by Dennis Abrams
In yesterday’s reading, Marcel longed for his mother’s kiss. M. Swann was introduced, and the Narrator proposed that “Even the very simple act that we call ‘seeing a person we know’ is in part an intellectual one. ” And, I’d like to suggest that bemusement is the proper response to the family’s reaction to their slow realization that M. Swann may play a different role then the one they know in the world outside their garden.
Since several of the responses to yesterday’s post were questions regarding the narrator’s age, I thought I’d attempt to answer the question. Proust leaves Marcel’s age purposely vague, but in his book Narrative Discourse: An Essay in Method, Gerard Genette does propose the following timeline which, although it may not be exact, will provide you with a rough approximation of how the series proceeds. (We will go into the subject in much greater depth as we proceed through the books.)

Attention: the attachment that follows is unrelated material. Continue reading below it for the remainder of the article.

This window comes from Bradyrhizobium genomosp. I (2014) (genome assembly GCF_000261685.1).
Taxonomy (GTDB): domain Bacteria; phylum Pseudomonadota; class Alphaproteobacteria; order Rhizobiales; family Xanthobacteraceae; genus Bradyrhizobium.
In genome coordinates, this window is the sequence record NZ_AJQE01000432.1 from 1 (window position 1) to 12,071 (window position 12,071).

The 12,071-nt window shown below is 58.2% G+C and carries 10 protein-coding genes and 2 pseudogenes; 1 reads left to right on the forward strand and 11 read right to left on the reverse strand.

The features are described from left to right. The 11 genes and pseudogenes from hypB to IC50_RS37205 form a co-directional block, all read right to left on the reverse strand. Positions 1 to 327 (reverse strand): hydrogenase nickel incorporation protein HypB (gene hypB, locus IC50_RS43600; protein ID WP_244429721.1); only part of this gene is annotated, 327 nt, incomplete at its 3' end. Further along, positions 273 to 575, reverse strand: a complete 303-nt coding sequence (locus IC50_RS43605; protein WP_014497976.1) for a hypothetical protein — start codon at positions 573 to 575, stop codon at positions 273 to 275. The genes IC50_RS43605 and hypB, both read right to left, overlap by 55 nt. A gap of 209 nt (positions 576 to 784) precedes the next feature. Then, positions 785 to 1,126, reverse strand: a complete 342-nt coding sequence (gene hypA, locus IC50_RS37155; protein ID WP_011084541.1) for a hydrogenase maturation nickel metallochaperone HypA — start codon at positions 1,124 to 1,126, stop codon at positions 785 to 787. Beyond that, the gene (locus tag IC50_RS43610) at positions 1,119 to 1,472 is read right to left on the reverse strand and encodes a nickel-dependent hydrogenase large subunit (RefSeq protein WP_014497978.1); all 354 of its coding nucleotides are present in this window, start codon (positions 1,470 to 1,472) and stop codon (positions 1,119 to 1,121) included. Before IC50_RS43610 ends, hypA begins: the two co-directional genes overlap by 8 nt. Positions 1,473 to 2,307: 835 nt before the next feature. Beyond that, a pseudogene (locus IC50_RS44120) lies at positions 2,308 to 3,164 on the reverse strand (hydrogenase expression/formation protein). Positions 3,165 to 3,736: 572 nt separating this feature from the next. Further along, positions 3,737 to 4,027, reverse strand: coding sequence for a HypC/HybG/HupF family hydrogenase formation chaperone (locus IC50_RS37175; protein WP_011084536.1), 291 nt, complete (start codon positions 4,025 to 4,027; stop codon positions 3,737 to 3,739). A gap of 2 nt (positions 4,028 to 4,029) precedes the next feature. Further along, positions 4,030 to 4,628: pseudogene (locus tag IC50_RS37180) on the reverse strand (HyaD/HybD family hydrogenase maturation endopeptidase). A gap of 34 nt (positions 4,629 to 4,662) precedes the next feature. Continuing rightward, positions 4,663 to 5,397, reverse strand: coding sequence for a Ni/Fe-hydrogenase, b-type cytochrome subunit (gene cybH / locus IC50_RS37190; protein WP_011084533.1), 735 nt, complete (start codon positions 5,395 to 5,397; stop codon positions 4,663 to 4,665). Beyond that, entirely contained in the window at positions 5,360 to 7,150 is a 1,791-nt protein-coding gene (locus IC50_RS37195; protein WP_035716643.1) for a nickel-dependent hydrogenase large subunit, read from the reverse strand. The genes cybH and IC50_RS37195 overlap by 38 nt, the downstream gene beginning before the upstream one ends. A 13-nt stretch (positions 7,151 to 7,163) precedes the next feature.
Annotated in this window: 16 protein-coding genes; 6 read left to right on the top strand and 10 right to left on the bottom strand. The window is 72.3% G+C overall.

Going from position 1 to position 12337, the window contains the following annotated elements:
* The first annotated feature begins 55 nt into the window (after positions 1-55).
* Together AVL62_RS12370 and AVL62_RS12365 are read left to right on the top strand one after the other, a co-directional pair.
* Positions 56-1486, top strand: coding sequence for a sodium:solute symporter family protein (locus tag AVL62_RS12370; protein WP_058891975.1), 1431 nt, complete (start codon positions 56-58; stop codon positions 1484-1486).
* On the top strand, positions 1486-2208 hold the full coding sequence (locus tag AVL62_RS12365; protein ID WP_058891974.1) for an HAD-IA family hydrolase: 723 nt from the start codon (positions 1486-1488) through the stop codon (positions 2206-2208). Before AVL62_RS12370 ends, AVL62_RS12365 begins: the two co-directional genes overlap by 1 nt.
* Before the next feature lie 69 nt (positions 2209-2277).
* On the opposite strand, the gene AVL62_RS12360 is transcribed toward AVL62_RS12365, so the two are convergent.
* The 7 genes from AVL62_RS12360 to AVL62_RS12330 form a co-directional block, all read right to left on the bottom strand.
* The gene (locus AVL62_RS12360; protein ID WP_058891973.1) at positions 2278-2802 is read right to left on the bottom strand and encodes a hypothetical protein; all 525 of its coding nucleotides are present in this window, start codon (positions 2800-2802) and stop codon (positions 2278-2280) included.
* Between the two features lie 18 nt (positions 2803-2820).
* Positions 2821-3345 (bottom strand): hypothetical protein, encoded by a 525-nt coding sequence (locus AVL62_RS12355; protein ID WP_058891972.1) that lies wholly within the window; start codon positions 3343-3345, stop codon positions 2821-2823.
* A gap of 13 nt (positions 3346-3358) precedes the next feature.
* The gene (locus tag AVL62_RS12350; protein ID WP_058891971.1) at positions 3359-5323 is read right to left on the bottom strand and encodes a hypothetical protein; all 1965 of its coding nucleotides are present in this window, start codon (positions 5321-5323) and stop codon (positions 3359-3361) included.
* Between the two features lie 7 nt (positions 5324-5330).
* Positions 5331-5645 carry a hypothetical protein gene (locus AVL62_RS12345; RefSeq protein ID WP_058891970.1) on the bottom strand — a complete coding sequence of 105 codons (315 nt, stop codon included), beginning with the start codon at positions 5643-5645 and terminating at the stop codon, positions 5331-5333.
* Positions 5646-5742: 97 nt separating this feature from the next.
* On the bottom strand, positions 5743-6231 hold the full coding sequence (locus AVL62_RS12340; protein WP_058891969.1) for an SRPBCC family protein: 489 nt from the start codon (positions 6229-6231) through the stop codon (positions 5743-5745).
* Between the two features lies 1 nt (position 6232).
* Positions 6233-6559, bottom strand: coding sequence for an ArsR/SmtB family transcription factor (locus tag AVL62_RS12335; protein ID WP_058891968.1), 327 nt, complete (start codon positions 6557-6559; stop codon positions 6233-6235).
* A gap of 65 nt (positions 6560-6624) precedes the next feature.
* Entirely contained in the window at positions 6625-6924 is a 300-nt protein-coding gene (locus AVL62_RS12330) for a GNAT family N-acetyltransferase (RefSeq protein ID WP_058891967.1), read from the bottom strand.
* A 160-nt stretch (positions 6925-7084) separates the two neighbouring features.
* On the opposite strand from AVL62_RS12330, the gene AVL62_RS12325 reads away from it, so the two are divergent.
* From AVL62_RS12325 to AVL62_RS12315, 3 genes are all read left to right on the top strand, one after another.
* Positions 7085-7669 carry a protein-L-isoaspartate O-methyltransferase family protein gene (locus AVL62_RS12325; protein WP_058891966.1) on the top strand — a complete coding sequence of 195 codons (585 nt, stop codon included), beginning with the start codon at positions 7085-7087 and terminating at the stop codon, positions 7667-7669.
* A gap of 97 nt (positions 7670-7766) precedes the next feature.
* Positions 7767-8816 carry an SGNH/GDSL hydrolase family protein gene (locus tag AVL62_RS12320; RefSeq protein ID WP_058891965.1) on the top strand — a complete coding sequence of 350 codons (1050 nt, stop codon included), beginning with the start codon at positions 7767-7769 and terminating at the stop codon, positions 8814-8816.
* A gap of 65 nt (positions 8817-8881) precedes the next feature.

Swann in Love: 1877-78
The birth of the Narrator and Gilberte: 1878
Combray I: 1883-1892
Gilberte: 1892-spring 1895
Balbec I: summer 1897
Guermantes: fall 1897 – summer 1899
Balbec II: summer 1900
Albertine: autumn 1900 – start of 1902
Venice: spring 1902
Tansonville: 1903 (possibly)
The War: 1914 and 1916
Matinee Guermantes: Approximately 1925
Davis, page 23 to the end of the first paragraph, page 34.
Modern Library/Moncrieff et al.: page 29 to the end of the first paragraph, page 44.
Kindle/Moncrieff et al.: Locations 337-44 to top of 523-30